And Kyoto would have devastated what remains of our industrial base.  Recall in 1997 the Senate passed a resolution by a vote of 95-0 that essentially rejected Kyoto.

“I will establish the goal of eradicating malaria on the continent — the number one killer of African children under the age of five.  In addition to saving millions of lives in the world’s poorest regions, such a campaign would do much to add luster to America’s image in the world.”  But it is the environmental extremists who are solely responsible for the spread of malaria.  This dreaded disease, which killed so many for so long, was almost eradicated from the planet with the pesticide DDT, only until the girly men environmentalists lobbied weak-kneed liberal politicians and had it banned in 1972.  Since then malaria has re-emerged as a major global killer.  Liberal compassion at its finest!

McCain has also proposed closing Guantanamo Bay and treating terrorists, who show no mercy on their enemies, with compassion.  “We must fight the terrorists and at the same time defend the rights that are the foundation of our society,” he says.  But these thugs are not protected by the Geneva Convention, despite liberal claims to the contrary, and are not subject to any special treatment.  I am not suggesting mass murdering them but we cannot give them the same rights we enjoy under our Constitution, as McCain advocates. 

And closing Gitmo?  Terrorists held there eat better than most Americans do, get free Korans, prayer blankets, and are allowed to practice their religion to its fullest, with the exception of Jihad!  We just can’t pour a little water on their heads!

McCain’s economic views are just as screwy and liberal.  He has even stated, on many occasions, that the economy is not his strong suit.  This is not exactly the time for a guy who has no clue what to do in an economic crisis!

At this moment our economy is teetering on recession and very fragile.  And free trade is one policy that has contributed mightily to it, as trillions of dollars have been transported out of this country in the last decade and a half, as our industrial base has deteriorated.  But McCain – Mr. I don’t know much about the economy – still holds tight to free trade.  “Ours can be the first completely democratic hemisphere, where trade is free across all borders, where the rule of law and the power of free markets advance the security and prosperity of all.” 

McCain has also stated that “free trade has been the engine of our economy.”  But if you will look at the data you will find that American free trade has been the engine of China’s economy!  So far free trade has not been proven to benefit our overall economy, only those big corporations allowed to outsource production to foreign nations, laying off their American workers.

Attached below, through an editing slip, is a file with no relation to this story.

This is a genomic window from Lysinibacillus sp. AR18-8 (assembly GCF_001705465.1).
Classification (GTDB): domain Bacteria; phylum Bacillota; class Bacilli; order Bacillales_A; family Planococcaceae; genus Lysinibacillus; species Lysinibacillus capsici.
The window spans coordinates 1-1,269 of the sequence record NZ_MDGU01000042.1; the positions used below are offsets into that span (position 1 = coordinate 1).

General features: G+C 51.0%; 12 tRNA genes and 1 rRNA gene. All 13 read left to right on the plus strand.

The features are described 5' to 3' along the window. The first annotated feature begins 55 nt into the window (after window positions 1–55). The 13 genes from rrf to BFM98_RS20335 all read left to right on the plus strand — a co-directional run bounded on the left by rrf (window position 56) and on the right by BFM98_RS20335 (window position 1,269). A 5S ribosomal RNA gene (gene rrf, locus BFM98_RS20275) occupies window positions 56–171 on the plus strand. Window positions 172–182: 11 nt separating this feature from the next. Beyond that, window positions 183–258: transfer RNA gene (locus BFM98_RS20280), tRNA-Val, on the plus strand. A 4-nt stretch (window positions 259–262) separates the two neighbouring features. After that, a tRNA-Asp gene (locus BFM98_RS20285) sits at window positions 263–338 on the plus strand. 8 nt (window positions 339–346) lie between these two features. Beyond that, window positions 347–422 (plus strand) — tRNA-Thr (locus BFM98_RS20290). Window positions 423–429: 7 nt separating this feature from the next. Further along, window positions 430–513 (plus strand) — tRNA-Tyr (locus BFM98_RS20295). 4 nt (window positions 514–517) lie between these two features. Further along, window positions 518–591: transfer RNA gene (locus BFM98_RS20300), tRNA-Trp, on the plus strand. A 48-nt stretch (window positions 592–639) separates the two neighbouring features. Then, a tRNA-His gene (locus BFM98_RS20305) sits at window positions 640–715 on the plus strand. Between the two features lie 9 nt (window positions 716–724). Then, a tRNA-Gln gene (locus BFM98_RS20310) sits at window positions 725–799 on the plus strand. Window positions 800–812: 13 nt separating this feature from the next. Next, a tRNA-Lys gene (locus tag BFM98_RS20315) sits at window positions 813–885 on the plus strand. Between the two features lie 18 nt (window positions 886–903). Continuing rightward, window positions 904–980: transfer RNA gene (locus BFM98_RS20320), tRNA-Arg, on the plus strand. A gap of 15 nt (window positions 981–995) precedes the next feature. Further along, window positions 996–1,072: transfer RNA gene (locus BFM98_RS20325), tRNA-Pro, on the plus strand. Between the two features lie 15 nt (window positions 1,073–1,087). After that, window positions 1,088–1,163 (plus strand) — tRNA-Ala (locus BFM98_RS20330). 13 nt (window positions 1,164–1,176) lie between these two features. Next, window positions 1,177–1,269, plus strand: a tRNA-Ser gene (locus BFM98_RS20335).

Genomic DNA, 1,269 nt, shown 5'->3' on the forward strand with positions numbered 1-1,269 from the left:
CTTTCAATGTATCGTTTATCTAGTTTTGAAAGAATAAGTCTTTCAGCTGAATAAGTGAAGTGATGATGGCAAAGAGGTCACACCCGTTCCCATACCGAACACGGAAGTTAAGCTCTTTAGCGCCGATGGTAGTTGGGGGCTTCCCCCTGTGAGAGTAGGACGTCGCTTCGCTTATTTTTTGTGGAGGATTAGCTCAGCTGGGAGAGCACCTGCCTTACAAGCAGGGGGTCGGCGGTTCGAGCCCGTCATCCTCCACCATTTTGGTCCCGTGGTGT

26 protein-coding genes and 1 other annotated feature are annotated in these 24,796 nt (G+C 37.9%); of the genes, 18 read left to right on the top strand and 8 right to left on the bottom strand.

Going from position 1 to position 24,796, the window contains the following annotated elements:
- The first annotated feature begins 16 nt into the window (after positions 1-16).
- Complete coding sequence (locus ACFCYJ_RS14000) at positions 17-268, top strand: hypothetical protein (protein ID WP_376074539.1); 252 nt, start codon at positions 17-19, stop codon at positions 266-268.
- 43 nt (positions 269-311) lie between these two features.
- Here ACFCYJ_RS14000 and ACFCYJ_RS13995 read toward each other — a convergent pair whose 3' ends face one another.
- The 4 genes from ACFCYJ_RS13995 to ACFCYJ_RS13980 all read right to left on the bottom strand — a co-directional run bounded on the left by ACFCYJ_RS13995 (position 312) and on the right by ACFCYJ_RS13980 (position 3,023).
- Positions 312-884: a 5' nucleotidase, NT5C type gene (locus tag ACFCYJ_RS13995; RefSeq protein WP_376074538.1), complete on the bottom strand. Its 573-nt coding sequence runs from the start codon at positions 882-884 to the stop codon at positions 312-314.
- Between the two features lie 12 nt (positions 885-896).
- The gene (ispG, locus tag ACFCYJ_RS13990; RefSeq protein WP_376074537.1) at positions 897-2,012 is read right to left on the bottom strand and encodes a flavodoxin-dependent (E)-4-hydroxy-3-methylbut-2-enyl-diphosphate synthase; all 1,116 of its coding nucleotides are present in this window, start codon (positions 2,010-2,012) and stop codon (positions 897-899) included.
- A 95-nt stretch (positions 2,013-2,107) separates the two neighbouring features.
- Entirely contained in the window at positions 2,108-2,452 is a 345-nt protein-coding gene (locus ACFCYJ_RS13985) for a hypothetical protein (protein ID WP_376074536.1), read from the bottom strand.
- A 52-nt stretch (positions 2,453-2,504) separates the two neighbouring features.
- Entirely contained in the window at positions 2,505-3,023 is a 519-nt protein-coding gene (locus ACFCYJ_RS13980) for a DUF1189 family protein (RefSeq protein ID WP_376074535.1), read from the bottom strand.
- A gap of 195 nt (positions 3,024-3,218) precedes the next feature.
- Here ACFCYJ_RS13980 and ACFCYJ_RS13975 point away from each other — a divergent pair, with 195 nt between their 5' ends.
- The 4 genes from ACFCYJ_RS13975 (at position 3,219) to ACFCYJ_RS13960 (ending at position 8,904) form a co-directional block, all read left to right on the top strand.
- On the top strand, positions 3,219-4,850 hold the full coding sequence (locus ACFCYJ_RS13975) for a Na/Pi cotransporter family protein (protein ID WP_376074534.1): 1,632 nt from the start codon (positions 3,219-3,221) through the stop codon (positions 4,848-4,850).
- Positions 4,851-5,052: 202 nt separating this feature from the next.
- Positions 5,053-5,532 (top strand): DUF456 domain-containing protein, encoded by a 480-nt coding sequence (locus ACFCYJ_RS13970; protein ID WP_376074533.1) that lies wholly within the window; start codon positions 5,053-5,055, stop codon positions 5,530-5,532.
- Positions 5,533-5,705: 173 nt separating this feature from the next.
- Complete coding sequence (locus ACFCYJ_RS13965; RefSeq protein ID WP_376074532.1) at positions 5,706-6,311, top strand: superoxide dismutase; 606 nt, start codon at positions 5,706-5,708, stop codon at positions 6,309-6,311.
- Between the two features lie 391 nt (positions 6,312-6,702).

McCain believes, as do all liberals and pseudo-conservatives, that it is in our best interest to prosper EVERYONE, which will in turn benefit us!  What about our wealth, which we are losing every day? 

And those that aren’t prospering in Mexico or other Central American nations?  Well McCain will just invite them here to prosper.  Remember this guy tried his hardest to pass an amnesty bill, along with Ted Kennedy of all people, to allow ALL illegal immigrants, some 20 million or more, to stay in this country.  It has been a cause he has worked for all his public life.  Only now does he say that he believes in securing the border first!  Does anyone wanna fall for this garbage?  If he believes in secure borders, coming from a border state, why has he done NOTHING as of yet?  The answer is obvious:  He’s a liar!

And finally we must not forget that McCain is anti-Constitution, no matter what he says.  His McCain-Feingold campaign finance reform bill essentially tore up the First Amendment.  And now he proposes going further and banning all the 527 groups.  He even denounced the Swiftboat Veterans for Truth during the 2004 campaign for attacking fellow Vietnam vet John Kerry.  So if any American citizen feels passionately about a particular political issue and wants to promote that issue through the formation of a advocacy group, a President McCain would prevent him from doing so! 

For true conservatives, this man does not need to be anywhere near the Oval Office.

America’s Worst Presidents?

This week’s issue of U.S. News & World Report is dedicated to America’s Worst Presidents, which is taken from an average of five recent major polls. Presidential rankings, both good and bad, have been around since 1948, when Professor Arthur M. Schlesinger, Sr. first conducted a survey for Life magazine of academic historians specializing in American history. Such polls, depending on the leanings of the group being surveyed, can differ widely. So, as an up and coming historian, I decided to study the U.S. News poll in depth and construct my own rankings.

The list provided by U.S. News & World Report is as follows: 1. James Buchanan  2. Warren G. Harding  3. Andrew Johnson  4. Franklin Pierce  5. Millard Fillmore  6. John Tyler  7. Ulysses S. Grant  8. William Henry Harrison  9. (tie) Herbert Hoover  9. (tie) Richard Nixon  10. Zachary Taylor.

My rankings, the Walters List, is as follows: 1. Abraham Lincoln  2. Jimmy Carter  3. Woodrow Wilson  4. Franklin Delano Roosevelt  5. Lyndon Baines Johnson  6. Ulysses S. Grant  7. Herbert Hoover  8. Bill Clinton  9. Richard Nixon  10. Gerald Ford.